Fangirl: taking it back

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Article: Jessica Bickford – Contributor

I was recently pointed to an article in Apex magazine by Deborah Stanish called “Fangirl Isn’t a Dirty Word,” and it really resonated with me.  I’m a self-professed fangirl; I obsess, indulge, and sometimes even wallow in my chosen fandoms.  I cosplay, buy art, and generally surround myself with the fandoms that make me happy.  I’ll talk for hours about Sherlock, or Deadpool, or the Bat family, or speak to you only in Futurama quotes if you’ll let me. I devour all the media with enthusiasm – the gifs, the fanart, the minute dissections of every facial feature of Benedict Cumberbatch, and all the fanfics from the angstiest tear-jerkers, to the filthiest smut you’ve ever seen. Heck, I write some of those fanfics.

My question is what exactly separates the fangirl from the fan?  The obvious answer is that ‘fangirl’ is not only a gendered term, but one that comes prepackaged with negative connotations about screaming teenagers, unhealthy obsession and a certain shallowness of interest.  It irks me that ‘fanboy,’ the other gendered term for an obsessed fan, has only the unhealthy obsession element and neither the age assumption, nor shallowness associated with it. To me, this is just another example of the rampant gatekeeping that is currently plaguing geekdom, and Stanish agrees.  In other words, the only right way to be a fan is the male way to be a fan.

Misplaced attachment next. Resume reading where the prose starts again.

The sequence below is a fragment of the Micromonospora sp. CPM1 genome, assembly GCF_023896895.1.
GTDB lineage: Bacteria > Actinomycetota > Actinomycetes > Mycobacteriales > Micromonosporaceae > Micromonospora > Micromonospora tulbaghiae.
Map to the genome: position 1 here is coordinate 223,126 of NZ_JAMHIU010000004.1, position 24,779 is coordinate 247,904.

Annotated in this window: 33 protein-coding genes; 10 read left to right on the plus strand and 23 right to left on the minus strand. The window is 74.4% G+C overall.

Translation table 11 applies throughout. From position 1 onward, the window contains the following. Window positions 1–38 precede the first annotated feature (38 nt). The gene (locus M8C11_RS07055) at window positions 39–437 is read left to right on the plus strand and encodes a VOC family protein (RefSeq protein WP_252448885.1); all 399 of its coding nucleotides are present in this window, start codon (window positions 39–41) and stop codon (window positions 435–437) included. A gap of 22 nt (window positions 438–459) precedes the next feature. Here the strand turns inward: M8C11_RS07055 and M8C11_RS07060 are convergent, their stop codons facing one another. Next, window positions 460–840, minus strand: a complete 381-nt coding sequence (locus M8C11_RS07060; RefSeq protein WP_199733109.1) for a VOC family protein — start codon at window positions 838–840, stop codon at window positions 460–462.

Obsession is the common element between a fangirl and fanboy, which gets reduced to enthusiasm if you take gender out of the equation.  I don’t have a problem with a term a step above geek for someone who is just that little bit more preoccupied with their fandom of choice than the average.  We have words like that for other things – take ‘foodie’ for example. There’s a difference between enjoying your food and being a foodie.  The problem is with the gendering and the fact that the male and female terms are unequal in their connotations. Being a fanboy makes you a little weird, but being a fangirl makes you a screaming, teenaged lunatic.

Simon Pegg says, “being a geek is all about being honest about what you enjoy and not being afraid to demonstrate that affection. It means never having to play it cool about how much you like something.”

That is exactly what being a fangirl is about too. Yes, it may take affection into unheard of levels sometimes, but what exactly is wrong with loving something intensely, whether that something is StarCraft, or Johnlock fanfics?

Stanish concludes her piece with a call to strip the negative connotations from the word ‘fangirl,’ and I’d like very much to repeat it. We’ve reclaimed the terms ‘geek’ and ‘nerd’ that were once so derisive, and personally I think it’s time to be proud of being an enthusiastic, obsessed, and entirely unstoppable fangirl.  I will love what I love with however much intensity I want, and define myself however I see fit.

Fangirl Out.

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